The Environment Agency – Abu Dhabi (EAD) and Wetlands International have launched the Waterbird Populations Portal (WPP), an online interactive platform containing the most recent data on the status and distribution of the world’s waterbird populations, WAM reports.
EAD provided financial support for the development of the portal, which was launched at a global webinar organized by Wetlands International in partnership with the agency.
The discussion featured a leading international panel including representatives from the Ramsar Convention on Wetlands, the Convention on Migratory Species, the Convention on Biological Diversity, African Eurasian Migratory Bird Agreement, East Asian – Australasian Flyway Site Network, West/Central Asian Flyway Site Network, and Western Hemisphere Shorebird Reserve Network. They represent the significant users of the new portal.
Dr. Salim Javed, Acting Director of the Terrestrial Biodiversity Division of EAD, was also part of the panel.
With over 870 waterbird species, the newly launched Waterbird Populations Portal will provide the latest population size estimates and trends of over 2,500 populations. These range from the Greater Flamingos, which are regularly seen in the coastal and inland wetlands of the UAE, and the Sarus Crane that stands at over 1.5m tall, making it the tallest flying bird inhabiting wetlands and rice fields in South East Asia and Australia.
It also includes other waterbirds species from Sandpipers to Plovers, including the Crab Plover, which is currently breeding on two of Abu Dhabi’s offshore islands. Conservation of all these species requires easily accessible information on their status and trends to help governments and people take action.
“The new portal makes access of key waterbird information much easier for management authorities, such as EAD, and will certainly help us to prioritize sites for consideration as new Ramsar Sites,” stated Dr. Shaikha Salem Al Dhaheri, EAD Secretary-General.
The portal will be helpful for users, ranging from governments to scientists and conservationists, in the UAE and across the globe, she added.
Ahmed Al Hashmi, Acting Executive Director, Terrestrial & Marine Biodiversity Sector of EAD, who also participated in the launch, urged governments, NGOs and experts worldwide to provide their feedback to confirm how the portal practically supports their work and suggestions for improvements in the future.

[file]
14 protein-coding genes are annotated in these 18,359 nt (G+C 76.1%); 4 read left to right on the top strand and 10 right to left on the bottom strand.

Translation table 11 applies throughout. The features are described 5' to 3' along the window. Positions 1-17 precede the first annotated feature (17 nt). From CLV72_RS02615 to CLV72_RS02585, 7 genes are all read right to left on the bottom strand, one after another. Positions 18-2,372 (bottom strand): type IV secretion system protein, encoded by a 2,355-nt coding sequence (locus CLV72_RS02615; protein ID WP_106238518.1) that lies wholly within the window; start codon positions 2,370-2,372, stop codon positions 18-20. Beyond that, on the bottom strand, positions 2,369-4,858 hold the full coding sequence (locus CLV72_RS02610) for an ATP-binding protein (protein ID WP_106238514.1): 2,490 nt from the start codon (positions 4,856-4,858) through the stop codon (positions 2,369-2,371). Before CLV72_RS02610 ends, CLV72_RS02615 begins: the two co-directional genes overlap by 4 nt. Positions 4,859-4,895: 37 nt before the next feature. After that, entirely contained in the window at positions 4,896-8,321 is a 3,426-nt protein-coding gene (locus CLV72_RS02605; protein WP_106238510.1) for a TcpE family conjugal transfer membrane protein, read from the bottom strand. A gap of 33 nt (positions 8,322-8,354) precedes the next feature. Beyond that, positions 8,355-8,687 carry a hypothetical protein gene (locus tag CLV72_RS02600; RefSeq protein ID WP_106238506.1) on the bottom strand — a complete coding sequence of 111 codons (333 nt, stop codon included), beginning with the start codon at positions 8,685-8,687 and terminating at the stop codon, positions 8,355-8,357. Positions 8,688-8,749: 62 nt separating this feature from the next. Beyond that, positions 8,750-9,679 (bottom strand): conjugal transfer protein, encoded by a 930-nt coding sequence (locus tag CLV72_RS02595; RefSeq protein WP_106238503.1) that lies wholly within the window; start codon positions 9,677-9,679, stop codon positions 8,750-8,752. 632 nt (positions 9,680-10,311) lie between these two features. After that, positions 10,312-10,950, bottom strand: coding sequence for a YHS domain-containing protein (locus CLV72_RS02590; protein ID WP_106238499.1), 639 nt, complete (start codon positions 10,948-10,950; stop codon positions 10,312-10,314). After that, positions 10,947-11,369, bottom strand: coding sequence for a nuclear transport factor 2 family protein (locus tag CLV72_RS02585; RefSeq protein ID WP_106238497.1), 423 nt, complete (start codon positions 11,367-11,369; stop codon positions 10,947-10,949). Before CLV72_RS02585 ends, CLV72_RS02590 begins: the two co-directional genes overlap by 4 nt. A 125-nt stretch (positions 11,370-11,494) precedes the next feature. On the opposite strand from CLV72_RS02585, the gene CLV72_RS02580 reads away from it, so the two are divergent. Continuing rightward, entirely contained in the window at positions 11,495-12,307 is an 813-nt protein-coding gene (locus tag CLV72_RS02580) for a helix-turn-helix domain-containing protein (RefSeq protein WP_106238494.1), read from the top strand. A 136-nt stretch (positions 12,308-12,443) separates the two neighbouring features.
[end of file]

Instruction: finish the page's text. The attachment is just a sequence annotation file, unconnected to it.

While speaking as a panelist, Dr. Javed said, ‘‘Interactive maps and the latest 1% threshold of each population will allow us to identify and prioritize started mainly sites for local-level planning and inclusion within protected area networks, as well as the declaration of sites as wetlands of international importance under the Ramsar Convention.
“EAD also coordinates the International Waterbird Census (IWC) in the UAE, a long-standing citizen science initiative that allows volunteers to visit important wetlands across the UAE and collect data on waterbirds. Information from a dedicated group of volunteers allows collection of useful data on waterbirds, which feeds into the estimation of waterbird populations,’’ elaborated Dr. Javed.
The WPP links 160 threatened waterbird species, as per the IUCN Red List of Threatened Species. It will also support the development and actions of the Ramsar Convention, the Convention on Migratory Species, and the Convention on Biological Diversity, as well as major regional/flyway initiatives.
The new portal replaces the Waterbird Population Estimates Portal that was launched at the Ramsar Conference in 2012 and was intensively used by governments, NGOs, researchers, and others worldwide over the last decade.
What are Waterbirds?
The Ramsar Convention defines ‘waterfowl’ as species of birds that are “ecologically dependent upon wetlands” and has defined “waterbird” as being synonymous with “waterfowl” for the purposes of the application of the Convention, WPP explains.
This approach excludes only a minority of wetland bird populations. Conversely, the inclusion of whole families resulted in the waterfowl list containing a few non-wetland species, such as some seabirds and stone curlews. These rather minor anomalies were thought to be outweighed by the convenience of a whole-taxon approach to the definition of ‘waterfowl’ and, in particular, considering the complications that would arise from applying the definition rigidly to every species.